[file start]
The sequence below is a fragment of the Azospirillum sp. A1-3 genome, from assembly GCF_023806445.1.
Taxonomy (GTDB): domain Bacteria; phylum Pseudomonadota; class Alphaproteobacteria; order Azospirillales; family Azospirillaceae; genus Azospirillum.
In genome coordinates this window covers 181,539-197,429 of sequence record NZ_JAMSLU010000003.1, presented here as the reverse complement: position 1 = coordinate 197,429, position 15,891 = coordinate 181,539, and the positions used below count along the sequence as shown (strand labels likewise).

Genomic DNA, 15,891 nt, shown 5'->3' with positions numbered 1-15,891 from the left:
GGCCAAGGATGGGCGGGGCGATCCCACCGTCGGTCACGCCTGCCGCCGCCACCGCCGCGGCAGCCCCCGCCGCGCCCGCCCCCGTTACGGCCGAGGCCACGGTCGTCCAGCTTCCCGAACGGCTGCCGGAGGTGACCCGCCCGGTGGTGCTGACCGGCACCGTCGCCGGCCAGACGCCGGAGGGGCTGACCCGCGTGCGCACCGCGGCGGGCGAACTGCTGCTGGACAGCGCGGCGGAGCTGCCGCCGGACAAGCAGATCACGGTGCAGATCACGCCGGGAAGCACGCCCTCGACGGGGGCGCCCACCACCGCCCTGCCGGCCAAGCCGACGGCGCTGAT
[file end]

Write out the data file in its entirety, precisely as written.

The sequence below is a fragment of the Azospirillum sp. A1-3 genome, from assembly GCF_023806445.1.
Taxonomy (GTDB): domain Bacteria; phylum Pseudomonadota; class Alphaproteobacteria; order Azospirillales; family Azospirillaceae; genus Azospirillum.
In genome coordinates this window covers 181,539-197,429 of sequence record NZ_JAMSLU010000003.1, presented here as the reverse complement: position 1 = coordinate 197,429, position 15,891 = coordinate 181,539, and the positions used below count along the sequence as shown (strand labels likewise).

Genomic DNA, 15,891 nt, shown 5'->3' with positions numbered 1-15,891 from the left:
GGCCAAGGATGGGCGGGGCGATCCCACCGTCGGTCACGCCTGCCGCCGCCACCGCCGCGGCAGCCCCCGCCGCGCCCGCCCCCGTTACGGCCGAGGCCACGGTCGTCCAGCTTCCCGAACGGCTGCCGGAGGTGACCCGCCCGGTGGTGCTGACCGGCACCGTCGCCGGCCAGACGCCGGAGGGGCTGACCCGCGTGCGCACCGCGGCGGGCGAACTGCTGCTGGACAGCGCGGCGGAGCTGCCGCCGGACAAGCAGATCACGGTGCAGATCACGCCGGGAAGCACGCCCTCGACGGGGGCGCCCACCACCGCCCTGCCGGCCAAGCCGACGGCGCTGAT